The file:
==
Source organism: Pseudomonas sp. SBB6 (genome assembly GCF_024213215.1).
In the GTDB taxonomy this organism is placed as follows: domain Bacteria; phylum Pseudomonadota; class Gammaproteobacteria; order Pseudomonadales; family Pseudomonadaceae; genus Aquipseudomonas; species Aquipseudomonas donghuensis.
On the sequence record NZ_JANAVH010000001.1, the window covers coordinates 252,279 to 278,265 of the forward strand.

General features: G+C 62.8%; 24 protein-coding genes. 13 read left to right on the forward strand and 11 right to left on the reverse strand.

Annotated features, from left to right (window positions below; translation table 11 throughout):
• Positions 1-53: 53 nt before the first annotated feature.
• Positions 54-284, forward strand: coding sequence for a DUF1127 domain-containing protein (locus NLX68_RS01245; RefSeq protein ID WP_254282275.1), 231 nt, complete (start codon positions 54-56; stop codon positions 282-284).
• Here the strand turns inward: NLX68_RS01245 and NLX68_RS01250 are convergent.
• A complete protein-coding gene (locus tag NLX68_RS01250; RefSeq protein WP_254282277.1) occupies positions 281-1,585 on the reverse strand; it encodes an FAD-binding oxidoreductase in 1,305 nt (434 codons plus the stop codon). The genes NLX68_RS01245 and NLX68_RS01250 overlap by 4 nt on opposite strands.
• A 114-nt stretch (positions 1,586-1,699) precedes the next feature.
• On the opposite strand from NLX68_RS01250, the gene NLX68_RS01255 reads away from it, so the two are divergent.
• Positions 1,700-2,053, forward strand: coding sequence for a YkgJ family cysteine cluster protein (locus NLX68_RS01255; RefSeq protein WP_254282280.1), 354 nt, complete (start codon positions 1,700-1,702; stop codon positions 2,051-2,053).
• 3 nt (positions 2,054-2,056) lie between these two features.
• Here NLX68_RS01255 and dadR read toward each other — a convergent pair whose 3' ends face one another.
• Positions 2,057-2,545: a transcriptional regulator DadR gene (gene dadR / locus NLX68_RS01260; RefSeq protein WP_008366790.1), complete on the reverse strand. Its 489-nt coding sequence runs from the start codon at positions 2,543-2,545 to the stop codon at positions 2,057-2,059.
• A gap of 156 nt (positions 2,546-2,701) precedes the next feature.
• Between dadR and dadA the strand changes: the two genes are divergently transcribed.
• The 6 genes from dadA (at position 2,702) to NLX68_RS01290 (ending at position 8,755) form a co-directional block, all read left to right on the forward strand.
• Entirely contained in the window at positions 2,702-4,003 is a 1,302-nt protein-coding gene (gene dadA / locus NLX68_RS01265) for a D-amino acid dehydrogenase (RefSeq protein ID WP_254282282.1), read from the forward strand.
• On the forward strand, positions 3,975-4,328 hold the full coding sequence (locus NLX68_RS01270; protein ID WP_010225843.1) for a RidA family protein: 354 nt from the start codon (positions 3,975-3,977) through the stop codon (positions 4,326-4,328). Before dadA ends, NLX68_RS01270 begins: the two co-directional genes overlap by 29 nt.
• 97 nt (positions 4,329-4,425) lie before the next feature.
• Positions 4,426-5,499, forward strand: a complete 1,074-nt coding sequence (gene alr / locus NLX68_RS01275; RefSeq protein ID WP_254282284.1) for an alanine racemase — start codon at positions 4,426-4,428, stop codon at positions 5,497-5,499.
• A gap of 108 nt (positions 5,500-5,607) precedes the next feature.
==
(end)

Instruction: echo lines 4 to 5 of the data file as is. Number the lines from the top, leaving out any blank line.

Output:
General features: G+C 62.8%; 24 protein-coding genes. 13 read left to right on the forward strand and 11 right to left on the reverse strand.

Annotated features, from left to right (window positions below; translation table 11 throughout):